risk

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risk

 [risk]
a danger or hazard; the probability of suffering harm.
attributable risk the amount or proportion of incidence of disease or death (or risk of disease or death) in individuals exposed to a specific risk factor that can be attributed to exposure to that factor; the difference in the risk for unexposed versus exposed individuals.
empiric risk the probability that a trait will occur or recur in a family based solely on experience rather than on knowledge of the causative mechanism. See also genetic risk.
genetic risk the probability that a trait will occur or recur in a family, based on knowledge of its genetic pattern of transmission. See also empiric risk.
relative risk for a disease, death, or other outcome, the ratio of the incidence rate among individuals with a given risk factor to the incidence rate among those without it.

risk

(risk), In idiomatic English one is at risk of, not for, a disease, injury, or other untoward event. Avoid redundant phrases such a possible risk and potential risk; an element of uncertainty is inherent in the meaning of the word.
The probability that an event will occur.

risk

(rĭsk)
n.
The possibility of suffering harm or loss; danger.

risk′er n.

risk

EBM
In clinical trials, a term referring to the possibility of harm or discomfort for study participants.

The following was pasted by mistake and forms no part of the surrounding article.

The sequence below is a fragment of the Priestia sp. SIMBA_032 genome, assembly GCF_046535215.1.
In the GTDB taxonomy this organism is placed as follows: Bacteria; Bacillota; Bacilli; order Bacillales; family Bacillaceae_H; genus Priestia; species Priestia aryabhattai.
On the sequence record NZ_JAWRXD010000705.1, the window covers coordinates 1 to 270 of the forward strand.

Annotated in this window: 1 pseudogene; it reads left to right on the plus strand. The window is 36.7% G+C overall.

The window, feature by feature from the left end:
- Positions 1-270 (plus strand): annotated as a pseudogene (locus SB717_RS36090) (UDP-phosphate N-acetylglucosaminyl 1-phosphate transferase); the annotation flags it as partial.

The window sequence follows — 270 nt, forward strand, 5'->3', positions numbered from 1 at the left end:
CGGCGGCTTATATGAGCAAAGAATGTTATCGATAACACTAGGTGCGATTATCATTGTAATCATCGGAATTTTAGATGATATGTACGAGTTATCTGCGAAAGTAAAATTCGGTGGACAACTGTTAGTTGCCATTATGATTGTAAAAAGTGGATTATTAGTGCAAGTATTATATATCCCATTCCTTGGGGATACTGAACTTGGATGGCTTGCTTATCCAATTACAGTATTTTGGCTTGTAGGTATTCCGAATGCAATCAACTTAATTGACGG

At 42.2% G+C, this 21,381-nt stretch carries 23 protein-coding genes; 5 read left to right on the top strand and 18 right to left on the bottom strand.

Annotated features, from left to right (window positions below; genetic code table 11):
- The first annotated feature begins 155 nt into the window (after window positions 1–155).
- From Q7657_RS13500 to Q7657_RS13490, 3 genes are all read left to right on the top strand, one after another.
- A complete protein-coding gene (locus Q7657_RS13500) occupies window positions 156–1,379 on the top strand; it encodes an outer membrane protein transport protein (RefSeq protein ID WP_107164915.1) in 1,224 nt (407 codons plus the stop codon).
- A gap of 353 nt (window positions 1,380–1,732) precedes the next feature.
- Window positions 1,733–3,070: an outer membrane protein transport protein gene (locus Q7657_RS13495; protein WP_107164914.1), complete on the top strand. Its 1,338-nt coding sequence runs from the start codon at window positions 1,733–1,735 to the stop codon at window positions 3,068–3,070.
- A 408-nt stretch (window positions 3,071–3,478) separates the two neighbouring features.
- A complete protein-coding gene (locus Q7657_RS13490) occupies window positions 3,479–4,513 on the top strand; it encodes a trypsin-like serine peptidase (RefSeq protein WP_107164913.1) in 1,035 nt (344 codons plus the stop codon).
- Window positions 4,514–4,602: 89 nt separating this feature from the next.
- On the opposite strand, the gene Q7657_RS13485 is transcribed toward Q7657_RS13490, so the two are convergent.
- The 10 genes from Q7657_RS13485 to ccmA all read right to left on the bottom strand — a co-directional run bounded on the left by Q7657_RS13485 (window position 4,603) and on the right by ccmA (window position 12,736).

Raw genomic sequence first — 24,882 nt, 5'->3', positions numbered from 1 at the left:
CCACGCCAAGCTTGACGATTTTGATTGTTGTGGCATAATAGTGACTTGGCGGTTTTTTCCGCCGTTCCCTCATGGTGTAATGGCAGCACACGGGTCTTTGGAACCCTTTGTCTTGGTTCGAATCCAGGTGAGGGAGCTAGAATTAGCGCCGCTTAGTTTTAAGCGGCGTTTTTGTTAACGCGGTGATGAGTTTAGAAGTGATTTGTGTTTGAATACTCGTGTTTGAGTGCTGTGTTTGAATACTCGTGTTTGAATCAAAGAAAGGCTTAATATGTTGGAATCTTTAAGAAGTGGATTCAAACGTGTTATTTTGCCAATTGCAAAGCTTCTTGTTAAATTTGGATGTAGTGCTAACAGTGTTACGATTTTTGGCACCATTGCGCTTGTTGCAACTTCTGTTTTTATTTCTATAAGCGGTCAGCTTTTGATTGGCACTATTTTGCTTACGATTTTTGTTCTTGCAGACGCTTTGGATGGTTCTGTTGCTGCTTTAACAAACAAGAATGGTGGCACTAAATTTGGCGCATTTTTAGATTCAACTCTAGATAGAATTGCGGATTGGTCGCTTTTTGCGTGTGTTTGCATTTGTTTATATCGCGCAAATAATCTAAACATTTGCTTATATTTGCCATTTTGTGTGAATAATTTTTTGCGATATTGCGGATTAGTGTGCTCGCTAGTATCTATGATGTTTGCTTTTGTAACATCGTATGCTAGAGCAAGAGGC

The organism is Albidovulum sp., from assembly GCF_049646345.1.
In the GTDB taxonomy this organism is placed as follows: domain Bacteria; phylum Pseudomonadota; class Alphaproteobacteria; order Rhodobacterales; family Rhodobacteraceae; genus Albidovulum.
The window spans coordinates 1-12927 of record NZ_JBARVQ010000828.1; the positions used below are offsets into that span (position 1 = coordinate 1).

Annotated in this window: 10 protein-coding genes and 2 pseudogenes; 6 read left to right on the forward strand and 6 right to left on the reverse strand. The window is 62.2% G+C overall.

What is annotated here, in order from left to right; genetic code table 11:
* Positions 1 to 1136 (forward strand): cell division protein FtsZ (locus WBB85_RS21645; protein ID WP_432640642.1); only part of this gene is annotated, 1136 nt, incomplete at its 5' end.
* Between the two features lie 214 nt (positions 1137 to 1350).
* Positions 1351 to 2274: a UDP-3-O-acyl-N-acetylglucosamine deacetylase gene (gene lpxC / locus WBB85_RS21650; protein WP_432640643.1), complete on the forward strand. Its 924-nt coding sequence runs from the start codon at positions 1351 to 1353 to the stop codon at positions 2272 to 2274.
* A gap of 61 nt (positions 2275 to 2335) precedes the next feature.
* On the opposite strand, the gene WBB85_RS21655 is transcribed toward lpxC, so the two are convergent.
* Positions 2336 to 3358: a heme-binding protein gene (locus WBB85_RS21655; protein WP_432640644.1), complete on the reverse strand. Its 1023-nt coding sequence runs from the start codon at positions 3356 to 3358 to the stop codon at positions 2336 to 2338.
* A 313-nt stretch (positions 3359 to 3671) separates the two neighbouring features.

risk

Epidemiology The chance or likelihood that an undesirable event or effect will occur, as a result of use or nonuse, incidence, or influence of a chemical, physical, or biologic agent, especially during a stated period; the probability of developing a given disease over a specified time period. See Minimal risk Managed care The chance or possibility of loss. See Risk sharing Occupational medicine A value determined by the potential severity of the hazard and the frequency of exposure to the 'risky' substance or activity, usually understood to mean the probability of suffering from a particular disease Risk assessment The probability that something will cause injury, combined with the potential severity of that injury. See Absolute risk, Acceptable risk, Assigned risk, Attributable risk, Cancer risk, Cardiac risk, Dread risk, Hazard risk rating, High risk/high impact, Incremental risk, Lifetime risk, No significant risk, Nonattributable risk, Thick conception of risk, Thin conception of risk, Unknown risk.
Risks of disease
Infection
HBV  1:63,000
HCV 1:103,000
HIV 1:493,000
HTLV I/II 1:641,000
HAV  1:1,000,000
Other morbid conditions
MVA 1:6,700
Flood 1:450,000
Earthquake 1:600,000
Lightning 1:1,000,000

risk

(risk)
1. The probability that an event will occur.
2. The possibility of adverse consequences.

risk

reasoned judgement of the likelihood of, and/or effects of, adverse events occurring, in relation to clinical practice or work environment

risk,

n the possible peril related to a particular condition or treatment. The risk may come directly from the condition itself or indirectly from the process or method involved in the treatment application.

risk

(risk)
Probability that an event will occur.

risk

the chance of an unfavorable event occurring.

acceptable risk